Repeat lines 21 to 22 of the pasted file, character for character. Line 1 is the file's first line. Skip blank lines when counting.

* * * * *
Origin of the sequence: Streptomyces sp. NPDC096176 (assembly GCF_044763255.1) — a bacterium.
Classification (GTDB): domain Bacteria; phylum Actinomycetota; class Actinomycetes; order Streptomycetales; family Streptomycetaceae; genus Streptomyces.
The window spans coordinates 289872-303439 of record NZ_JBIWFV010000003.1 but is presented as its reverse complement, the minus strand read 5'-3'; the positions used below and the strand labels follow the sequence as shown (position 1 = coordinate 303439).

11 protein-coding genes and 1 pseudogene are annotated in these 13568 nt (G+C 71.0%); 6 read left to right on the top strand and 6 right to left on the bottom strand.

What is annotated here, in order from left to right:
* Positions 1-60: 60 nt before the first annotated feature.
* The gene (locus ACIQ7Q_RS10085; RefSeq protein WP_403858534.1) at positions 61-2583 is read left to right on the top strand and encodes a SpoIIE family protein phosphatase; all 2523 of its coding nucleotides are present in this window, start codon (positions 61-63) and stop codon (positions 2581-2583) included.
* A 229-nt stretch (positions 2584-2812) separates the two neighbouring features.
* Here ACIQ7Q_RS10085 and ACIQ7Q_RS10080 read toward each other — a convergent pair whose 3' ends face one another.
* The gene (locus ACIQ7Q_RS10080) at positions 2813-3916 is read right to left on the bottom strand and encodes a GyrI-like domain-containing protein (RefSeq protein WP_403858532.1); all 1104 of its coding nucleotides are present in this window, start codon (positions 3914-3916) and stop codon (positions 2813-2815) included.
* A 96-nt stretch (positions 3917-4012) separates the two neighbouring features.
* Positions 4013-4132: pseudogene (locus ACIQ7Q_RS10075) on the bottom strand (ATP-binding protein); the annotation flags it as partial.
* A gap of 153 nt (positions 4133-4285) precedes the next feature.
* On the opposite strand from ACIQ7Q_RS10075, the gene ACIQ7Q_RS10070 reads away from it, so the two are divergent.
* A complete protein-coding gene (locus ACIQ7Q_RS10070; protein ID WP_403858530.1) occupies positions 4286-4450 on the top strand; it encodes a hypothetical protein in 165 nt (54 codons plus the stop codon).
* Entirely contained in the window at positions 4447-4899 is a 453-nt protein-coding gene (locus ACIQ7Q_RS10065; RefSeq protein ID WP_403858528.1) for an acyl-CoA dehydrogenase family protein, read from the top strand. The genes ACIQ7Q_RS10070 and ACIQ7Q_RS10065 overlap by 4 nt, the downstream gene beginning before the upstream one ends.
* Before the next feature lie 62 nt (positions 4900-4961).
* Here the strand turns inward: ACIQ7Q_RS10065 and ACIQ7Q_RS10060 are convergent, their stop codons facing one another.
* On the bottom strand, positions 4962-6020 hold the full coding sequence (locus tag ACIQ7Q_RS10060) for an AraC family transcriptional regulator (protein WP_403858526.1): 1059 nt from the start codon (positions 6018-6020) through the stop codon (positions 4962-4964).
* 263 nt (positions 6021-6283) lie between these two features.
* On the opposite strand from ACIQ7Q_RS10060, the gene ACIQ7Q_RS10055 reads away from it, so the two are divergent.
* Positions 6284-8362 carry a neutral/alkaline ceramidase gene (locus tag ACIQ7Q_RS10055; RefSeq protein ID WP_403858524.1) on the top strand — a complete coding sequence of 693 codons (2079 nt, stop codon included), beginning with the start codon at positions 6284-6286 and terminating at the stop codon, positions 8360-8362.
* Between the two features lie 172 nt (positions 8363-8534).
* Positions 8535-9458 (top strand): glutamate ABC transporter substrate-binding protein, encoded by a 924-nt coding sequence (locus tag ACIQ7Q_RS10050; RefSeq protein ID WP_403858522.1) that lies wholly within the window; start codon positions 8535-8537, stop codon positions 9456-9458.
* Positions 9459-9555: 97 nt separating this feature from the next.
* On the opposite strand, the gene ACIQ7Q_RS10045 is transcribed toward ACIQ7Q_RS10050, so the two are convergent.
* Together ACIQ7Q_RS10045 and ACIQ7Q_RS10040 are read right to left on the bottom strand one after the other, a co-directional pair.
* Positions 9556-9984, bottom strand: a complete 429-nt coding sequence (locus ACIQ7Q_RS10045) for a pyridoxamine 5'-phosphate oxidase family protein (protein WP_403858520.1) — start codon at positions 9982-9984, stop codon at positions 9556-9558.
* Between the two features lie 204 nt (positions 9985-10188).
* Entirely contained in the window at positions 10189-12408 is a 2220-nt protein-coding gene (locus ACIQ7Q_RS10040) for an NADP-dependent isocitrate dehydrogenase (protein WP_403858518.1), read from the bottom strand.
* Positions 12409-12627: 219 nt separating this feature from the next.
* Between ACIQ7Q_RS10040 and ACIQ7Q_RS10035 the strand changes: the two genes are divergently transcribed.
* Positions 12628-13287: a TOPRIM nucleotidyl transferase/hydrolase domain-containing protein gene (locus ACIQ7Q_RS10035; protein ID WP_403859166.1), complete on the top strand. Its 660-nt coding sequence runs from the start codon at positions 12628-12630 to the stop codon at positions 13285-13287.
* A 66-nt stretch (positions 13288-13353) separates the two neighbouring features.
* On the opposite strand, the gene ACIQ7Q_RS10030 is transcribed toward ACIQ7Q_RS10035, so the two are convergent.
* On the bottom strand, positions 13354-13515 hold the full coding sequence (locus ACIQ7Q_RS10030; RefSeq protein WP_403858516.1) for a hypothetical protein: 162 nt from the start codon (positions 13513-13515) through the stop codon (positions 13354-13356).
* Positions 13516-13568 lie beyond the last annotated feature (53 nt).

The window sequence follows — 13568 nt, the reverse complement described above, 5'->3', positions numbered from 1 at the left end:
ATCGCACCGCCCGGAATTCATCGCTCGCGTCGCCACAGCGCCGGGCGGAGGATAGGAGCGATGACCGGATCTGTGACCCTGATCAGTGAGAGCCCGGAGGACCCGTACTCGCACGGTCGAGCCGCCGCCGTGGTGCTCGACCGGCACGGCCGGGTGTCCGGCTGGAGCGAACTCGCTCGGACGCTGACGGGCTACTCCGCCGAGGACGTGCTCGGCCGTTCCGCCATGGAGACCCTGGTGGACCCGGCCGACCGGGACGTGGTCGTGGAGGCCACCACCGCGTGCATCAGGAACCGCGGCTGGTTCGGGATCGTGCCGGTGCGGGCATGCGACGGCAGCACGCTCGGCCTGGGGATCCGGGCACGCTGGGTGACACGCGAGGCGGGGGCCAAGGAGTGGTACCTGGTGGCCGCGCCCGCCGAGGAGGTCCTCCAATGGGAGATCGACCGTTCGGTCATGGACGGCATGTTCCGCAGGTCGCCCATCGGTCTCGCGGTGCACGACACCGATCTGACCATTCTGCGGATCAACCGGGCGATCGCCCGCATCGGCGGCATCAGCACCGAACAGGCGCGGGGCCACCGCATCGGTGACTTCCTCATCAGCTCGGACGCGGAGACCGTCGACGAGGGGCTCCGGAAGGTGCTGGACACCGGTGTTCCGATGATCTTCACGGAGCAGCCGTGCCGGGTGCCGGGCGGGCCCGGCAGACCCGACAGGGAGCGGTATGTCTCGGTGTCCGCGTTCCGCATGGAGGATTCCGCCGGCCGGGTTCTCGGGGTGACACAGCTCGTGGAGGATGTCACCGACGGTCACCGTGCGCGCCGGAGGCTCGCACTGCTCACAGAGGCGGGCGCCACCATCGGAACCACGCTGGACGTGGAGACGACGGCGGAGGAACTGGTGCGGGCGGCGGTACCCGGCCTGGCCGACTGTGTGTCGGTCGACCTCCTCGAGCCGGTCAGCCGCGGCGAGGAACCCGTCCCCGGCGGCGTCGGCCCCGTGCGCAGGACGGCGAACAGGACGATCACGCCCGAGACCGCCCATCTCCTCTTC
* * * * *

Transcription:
* On the opposite strand from ACIQ7Q_RS10060, the gene ACIQ7Q_RS10055 reads away from it, so the two are divergent.
* Positions 6284-8362 carry a neutral/alkaline ceramidase gene (locus tag ACIQ7Q_RS10055; RefSeq protein ID WP_403858524.1) on the top strand — a complete coding sequence of 693 codons (2079 nt, stop codon included), beginning with the start codon at positions 6284-6286 and terminating at the stop codon, positions 8360-8362.